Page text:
Egyptian Foreign Minister Sameh Shoukry said on Thursday in a TV interview that Egypt regrets that Ethiopia and Sudan have failed to respond to an invitation by Cairo to meet on Friday to continue talks on the Grand Ethiopian Renaissance Dam.
In an interview with Egyptian TV channel CBC Extra on the sidelines of an official visit to Burundi, Minister Shoukry said that during the last round of talks in Khartoum, Egypt negotiated in good faith and with appreciation for the interests of Ethiopia and Sudan.
The minister said that Egypt has made proposals that meet everyone’s interests, adding that Cairo presents a vision that benefits everyone, and not one that only serves its own interests.
Egypt had invited the ministers of foreign affairs and irrigation, as well as the heads of the intelligence agencies of Ethiopia and Sudan, for another round talks on the impact technical studies being conducted on Grand Ethiopian Renaissance Dam.
In January, the leaders of Egypt, Sudan and Ethiopia set a timeline of one month -- from 5 April to 5 May -- during which the three countries would reach an agreement on technical issues regarding the construction of the dam.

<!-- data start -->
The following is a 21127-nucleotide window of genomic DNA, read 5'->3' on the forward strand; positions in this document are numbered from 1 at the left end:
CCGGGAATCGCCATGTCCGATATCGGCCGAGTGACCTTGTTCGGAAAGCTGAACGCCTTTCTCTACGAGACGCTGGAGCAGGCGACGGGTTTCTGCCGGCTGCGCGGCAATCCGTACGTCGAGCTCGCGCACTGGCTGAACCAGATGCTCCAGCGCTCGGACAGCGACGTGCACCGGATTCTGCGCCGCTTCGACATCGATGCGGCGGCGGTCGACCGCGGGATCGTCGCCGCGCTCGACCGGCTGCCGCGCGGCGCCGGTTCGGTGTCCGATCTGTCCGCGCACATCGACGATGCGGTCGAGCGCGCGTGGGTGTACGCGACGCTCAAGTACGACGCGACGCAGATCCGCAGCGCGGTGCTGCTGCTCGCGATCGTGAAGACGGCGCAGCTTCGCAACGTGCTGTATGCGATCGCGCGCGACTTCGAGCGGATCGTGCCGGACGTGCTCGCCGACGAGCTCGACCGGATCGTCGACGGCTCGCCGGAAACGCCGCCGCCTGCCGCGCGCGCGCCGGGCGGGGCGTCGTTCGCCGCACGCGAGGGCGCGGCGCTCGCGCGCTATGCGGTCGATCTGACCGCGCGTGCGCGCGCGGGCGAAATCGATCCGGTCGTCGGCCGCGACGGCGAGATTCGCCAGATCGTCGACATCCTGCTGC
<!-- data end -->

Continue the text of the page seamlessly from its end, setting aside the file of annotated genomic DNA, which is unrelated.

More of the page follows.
"Losing more time will make it more difficult to reach a solution to these technical problems, we only have 15 days left," Shoukry said.
The minister also said that Egypt has approved the initial report presented by the consultancy firm tasked with studying the potential impact of the dam on downstream countries, but that Ethiopia has rejected the report.
Shoukry said that Ethiopia’s position is stalling progress on the matter.
“Despite all our efforts, we do not see a reciprocal effort from the other side… so, we will wait until there is a desire from our partners to raise the matter once more,” the minister said.
Shoukry also stressed that everybody should know that Egypt will not be forced to accept a situation where one party is forcing its will on another.
“The Egyptian government will continue to defend the rights of the Egyptian people to the water of the Nile by numerous means at its disposal,” he said.
The minister also dismissed any claim that Egypt is the reason behind the lack of progress during the last round of talks, which took place earlier in April in Khartoum.
Egypt has been flexible in meeting the demands of the Ethiopia and Sudan during the technical negotiations even when these demands were not mandated by the text of the 2015 agreement, Shoukry explained.
"Egypt has nothing to fear and nothing to hide," he added. “Egypt is conducting itself with transparency, and any claim to the contrary is an attempt to confuse the issue and distract from the reality of the situation and from who it is that is actually obstructing progress on the issue.”
Egypt has repeatedly expressed concern that the Ethiopian dam would reduce its share of Nile water.
However, Ethiopia has insisted that the dam will cause no harm to Egypt.